I certainly don't see myself as a fangirl of Mr. Timbelake (although to get back on topic about Llewyn and the Coen Brothers, I can imagine myself doing things to Ms. Mulligan's body that even the craziest fangirl wouldn't dream of, especially if she was in that angry mood she's been displaying in the trailer).

    I am not a native English speaker so I grant you that the word "cheeky" might not be appropriate but I am conscious of my subjective opinion as I think all of our opinions are in that matter. You either enjoy or don't enjoy an actor's abilities. I tend to hear good reactions to his acting(or at least used to) and I was curious to know why that seems to have changed overnight. Seems to me it is classical backlash and it might have to do with other stuff than acting, so that was me speculating. Now that I got your very strongly expressed opinion I'm wondering if they are other takes on his sudden lack of popularity around here.

  • Eve

    Again, I feel like you're trying to make the point that *I* (me, Eve) have something personal against Timberlake, therefore my opinion on his "acting" is invalid. You singled me out. You chose to click on the reply button to me (even though there was another poster with a similar opinion -- Natallica), you used the word "hate" and the expression "pissed you off" to suggest that's how I feel about him -- and that's a well-known passive-aggressive technique used on internet boards in order to discredit one's opinion.

    And you're wrong: aside from that insulting video mocking homeless people that was played during his million-dollar wedding ceremony in Italy (but I would have been upset just the same had it been someone else's wedding), I have no strong feelings towards him. Yes, I think he's a douchebag. But so is James Franco -- who, in spite of his ego and overal displays of entitlement, IS a good actor, in my opinion.

    You talk about hearing good reactions to his acting and you say that changed overnight. I don't know where you come from or what are your social circles because what I've always heard about his "acting" is NOT complimentary. Also, and let me repeat this, it's not that I don't like Justin Timberlake's "acting abilities" (trying to type that while keeping a straight face is really hard), or that I think he's a terrible actor: I clearly said he's NOT an actor in the first place. Can he become one? I don't know, probably not...but just like Madonna, he'll keep trying. Do I care if he lands roles in silly, forgettable romantic comedies? Nope, since I don't watch romantic comedies anyway. Does it bother me that he occasionally gets roles that should/could be in better hands (a.k.a. real actors)? Yes, that bothers me. But, again, that's certainly NOT because of how I personally feel about him, but because I think he has NO acting talent whatsoever.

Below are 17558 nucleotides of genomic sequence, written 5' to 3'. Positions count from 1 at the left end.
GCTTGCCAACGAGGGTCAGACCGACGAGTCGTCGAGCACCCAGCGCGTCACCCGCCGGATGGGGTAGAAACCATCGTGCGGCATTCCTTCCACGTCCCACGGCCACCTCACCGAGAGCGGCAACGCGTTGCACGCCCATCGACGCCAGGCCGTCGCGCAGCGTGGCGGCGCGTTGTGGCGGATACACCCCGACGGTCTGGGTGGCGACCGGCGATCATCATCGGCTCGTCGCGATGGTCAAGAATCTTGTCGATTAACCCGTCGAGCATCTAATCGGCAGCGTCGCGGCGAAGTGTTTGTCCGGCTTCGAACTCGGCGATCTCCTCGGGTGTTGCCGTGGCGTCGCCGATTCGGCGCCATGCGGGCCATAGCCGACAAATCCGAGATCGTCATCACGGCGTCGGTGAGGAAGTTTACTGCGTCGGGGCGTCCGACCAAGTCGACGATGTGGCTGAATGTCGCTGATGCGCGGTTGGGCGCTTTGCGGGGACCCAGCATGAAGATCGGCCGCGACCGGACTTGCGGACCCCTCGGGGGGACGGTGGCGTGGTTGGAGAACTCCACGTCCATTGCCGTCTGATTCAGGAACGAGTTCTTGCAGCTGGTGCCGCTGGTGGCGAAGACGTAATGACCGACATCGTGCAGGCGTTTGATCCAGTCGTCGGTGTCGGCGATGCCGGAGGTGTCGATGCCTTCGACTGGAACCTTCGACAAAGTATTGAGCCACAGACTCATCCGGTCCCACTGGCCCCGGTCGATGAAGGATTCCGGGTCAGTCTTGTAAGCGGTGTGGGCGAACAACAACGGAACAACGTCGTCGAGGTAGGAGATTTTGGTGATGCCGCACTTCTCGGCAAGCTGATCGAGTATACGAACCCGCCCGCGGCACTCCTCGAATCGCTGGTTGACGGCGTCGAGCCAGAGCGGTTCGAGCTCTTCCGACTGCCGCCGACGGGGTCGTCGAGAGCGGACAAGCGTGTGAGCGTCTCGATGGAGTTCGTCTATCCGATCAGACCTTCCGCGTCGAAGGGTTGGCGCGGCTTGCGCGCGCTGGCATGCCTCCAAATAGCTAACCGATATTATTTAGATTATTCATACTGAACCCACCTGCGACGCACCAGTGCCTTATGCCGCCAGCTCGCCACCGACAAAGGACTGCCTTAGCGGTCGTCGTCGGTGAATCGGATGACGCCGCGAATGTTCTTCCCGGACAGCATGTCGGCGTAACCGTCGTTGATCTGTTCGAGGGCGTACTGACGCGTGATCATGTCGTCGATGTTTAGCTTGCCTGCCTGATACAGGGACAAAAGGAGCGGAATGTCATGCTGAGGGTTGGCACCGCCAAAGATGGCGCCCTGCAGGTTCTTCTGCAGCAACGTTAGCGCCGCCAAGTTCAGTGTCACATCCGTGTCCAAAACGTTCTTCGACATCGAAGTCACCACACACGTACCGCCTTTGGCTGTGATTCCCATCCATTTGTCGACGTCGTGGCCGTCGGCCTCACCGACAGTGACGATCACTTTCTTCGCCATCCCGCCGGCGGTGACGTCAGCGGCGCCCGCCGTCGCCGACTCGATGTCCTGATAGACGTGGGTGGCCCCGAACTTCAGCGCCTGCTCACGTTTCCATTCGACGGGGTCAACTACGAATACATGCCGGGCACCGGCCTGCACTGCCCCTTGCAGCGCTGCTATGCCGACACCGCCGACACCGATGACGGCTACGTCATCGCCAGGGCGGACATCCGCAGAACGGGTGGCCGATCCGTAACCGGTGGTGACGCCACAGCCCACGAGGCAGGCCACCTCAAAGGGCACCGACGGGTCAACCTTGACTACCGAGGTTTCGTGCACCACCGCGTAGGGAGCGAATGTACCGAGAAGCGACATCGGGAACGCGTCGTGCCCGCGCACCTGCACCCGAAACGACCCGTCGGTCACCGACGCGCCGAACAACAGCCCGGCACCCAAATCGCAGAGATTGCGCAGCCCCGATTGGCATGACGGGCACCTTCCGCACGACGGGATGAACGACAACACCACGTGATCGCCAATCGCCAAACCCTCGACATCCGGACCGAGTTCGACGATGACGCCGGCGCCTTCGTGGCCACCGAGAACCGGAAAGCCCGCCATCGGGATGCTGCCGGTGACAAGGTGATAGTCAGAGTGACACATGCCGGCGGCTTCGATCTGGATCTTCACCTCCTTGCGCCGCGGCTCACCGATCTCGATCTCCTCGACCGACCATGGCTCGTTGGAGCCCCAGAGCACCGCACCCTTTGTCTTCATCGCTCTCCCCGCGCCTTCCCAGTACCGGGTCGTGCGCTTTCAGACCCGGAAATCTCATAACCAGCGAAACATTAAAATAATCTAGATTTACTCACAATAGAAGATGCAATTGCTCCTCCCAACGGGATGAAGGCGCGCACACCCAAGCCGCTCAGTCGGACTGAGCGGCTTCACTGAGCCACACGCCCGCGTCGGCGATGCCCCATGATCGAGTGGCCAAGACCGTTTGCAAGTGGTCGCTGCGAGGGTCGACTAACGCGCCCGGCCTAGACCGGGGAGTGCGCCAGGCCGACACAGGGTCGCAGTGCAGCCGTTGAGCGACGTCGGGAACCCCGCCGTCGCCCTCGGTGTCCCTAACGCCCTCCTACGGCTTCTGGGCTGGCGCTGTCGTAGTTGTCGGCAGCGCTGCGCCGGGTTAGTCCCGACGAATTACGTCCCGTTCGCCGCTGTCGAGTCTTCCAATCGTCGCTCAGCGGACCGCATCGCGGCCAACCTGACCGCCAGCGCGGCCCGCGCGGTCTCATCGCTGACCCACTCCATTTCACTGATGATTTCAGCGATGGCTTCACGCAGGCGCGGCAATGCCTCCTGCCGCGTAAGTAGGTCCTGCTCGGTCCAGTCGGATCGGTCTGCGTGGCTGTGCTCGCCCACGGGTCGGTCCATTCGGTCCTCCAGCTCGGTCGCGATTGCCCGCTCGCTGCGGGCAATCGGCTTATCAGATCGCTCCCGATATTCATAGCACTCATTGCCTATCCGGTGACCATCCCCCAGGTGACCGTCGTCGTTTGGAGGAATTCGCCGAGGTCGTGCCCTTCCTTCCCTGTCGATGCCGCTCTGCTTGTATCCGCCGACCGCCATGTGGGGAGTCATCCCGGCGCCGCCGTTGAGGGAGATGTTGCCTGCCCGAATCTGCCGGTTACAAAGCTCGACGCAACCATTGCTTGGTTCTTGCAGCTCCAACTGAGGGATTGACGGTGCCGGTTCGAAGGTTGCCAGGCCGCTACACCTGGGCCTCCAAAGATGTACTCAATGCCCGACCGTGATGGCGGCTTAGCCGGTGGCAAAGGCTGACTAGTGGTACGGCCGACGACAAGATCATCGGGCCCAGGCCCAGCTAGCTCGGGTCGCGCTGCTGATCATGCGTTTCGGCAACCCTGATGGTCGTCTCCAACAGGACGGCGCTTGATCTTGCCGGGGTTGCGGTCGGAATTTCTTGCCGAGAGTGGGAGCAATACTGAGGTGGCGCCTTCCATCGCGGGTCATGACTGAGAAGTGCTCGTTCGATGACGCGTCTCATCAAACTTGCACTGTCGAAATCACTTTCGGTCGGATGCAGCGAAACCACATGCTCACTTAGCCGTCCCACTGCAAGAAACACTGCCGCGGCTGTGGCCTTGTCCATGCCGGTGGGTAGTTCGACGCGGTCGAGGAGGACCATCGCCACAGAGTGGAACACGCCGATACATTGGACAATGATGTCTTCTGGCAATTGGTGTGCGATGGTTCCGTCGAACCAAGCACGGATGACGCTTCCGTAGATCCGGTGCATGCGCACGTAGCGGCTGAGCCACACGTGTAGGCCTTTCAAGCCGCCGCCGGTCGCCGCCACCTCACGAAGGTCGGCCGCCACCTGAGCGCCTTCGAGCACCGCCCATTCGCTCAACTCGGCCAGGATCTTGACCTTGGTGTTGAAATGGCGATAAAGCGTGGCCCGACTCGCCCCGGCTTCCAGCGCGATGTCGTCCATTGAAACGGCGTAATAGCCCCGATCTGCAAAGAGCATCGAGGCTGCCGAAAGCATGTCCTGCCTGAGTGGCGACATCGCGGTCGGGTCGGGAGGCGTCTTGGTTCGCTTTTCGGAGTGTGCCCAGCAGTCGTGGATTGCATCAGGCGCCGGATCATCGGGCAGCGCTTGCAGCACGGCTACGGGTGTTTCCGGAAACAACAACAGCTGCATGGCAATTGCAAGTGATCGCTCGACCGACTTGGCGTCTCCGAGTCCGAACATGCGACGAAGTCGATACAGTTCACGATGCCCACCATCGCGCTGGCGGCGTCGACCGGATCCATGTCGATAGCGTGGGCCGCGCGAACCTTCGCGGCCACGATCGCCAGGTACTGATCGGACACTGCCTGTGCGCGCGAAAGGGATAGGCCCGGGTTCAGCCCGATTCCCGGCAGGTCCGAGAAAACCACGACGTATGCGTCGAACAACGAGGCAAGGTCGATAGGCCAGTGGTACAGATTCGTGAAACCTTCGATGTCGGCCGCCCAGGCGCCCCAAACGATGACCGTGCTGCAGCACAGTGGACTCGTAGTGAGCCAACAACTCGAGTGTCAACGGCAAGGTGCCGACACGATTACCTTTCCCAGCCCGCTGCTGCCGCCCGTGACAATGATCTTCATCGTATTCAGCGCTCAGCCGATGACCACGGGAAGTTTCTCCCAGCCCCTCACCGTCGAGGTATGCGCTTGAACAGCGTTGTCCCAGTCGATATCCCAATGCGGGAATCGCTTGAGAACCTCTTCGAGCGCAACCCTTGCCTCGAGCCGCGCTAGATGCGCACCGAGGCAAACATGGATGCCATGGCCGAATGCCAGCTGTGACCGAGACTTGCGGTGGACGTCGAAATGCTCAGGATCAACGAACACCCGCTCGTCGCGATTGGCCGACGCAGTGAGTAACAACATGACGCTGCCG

By the way, just so you know...I only use the word "hate" when I actually hate something or someone (and you can look around here to see if I've ever used it in the way you claim people do it "around these parts") so, please, try not to generalize when addressing another commenter on the internet.

  • sunflowerseed

    Obviously you do feel singled out and that was not my intention in the least. I replied to the last comment on the topic and I apologize for causing you that much anger about such a trivial matter.

  • Eve

    Oh, please. There's a rectangular box saying "Leave a message..." right at the top of the comments, where anyone -- using a Disqus account or not -- can post an original comment addressing the article/topic, not particular commenters.

    But when you click on the "reply" button right under a poster, then your comment is meant to address said poster. You're being deliberately obtuse (or, you know, just trolling at this point).

blog comments powered by Disqus